View of Carriacou waterfromt
Q:  That’s amazing. So how long will you be in Carriacou?

A: Probably about two weeks. Once we get our day tank installed and working we should have trouble free travel from then on. (Knock on wood)
Q: “Knock on wood”? Are you superstitious?

A: After all that has happened with this fuel delivery problem, I’m everything – superstitious, religious, I believe in Karma, angels, rabbits foot, four leaf clovers and anything else! Please just fix this problem – because we do not want to give up this fabulous lifestyle any sooner than we have to!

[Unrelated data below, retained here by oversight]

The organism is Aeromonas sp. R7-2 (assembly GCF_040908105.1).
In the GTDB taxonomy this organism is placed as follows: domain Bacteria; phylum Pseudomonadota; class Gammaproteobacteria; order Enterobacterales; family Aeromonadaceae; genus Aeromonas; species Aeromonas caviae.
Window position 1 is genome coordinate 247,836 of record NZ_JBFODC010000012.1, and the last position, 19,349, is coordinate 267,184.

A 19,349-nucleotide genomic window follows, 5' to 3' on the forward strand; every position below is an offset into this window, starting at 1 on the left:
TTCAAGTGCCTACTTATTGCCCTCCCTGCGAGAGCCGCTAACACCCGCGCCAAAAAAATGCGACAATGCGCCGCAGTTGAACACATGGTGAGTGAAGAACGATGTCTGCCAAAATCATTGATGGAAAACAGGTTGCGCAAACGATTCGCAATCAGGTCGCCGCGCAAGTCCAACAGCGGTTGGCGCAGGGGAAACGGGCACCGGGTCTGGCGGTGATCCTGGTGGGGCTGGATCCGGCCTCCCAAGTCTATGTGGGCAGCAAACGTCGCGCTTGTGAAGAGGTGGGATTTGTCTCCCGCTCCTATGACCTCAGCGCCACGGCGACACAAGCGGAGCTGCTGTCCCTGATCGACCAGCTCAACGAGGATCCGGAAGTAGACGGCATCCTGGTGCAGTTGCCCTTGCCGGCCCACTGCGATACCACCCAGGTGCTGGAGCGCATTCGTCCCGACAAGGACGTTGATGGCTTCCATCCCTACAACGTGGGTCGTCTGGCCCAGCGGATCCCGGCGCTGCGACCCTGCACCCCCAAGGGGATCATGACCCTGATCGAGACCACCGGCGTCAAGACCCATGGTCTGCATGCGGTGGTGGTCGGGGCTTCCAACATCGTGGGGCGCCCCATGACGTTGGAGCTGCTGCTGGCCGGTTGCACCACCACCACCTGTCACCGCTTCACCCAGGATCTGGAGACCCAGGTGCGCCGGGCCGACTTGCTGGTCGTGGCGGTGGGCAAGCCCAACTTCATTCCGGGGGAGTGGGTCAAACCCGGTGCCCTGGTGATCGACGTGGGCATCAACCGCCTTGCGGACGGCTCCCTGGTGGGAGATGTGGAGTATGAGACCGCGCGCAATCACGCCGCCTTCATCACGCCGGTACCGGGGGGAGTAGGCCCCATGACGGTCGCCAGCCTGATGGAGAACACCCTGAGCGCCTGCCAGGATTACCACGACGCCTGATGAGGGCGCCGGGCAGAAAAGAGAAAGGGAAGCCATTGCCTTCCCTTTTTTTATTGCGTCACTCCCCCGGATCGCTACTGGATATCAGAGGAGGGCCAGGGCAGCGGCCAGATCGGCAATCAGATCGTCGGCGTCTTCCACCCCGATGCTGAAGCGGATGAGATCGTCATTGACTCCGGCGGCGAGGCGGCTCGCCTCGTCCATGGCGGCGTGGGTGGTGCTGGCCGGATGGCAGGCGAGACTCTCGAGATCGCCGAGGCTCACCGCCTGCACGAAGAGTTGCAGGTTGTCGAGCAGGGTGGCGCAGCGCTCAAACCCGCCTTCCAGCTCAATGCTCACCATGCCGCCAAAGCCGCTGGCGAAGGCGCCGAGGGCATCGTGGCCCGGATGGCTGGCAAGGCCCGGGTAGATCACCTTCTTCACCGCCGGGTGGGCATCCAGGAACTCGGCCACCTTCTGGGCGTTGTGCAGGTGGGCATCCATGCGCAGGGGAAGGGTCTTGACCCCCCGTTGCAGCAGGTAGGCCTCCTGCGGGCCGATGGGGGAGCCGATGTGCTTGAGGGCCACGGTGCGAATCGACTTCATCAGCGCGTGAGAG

1. Who needs a summer novel ! Your BLOG is better than a good book...we wish you two the best and hope you get to Trinidad on time! I love the photos!! Feels like I am right along with you....are you using your IPad for the pics?
    Take care....keep us posted!! xoxoxo

    1. Thanks Robyn! I use my computer for the blog and take the pics with my iPhone (very low tech!)We will probably stay here for a couple of weeks and then go to Grenada, before finally ending in Trinidad. We are at 12 degrees north of the equator and our insurance wants us to be farther south at 10 degrees north of the equator. Luckily we are covered for everything else except a named storm, so we are "close enough" right here for a short while...Thanks for the comments and being so enthused! xoxox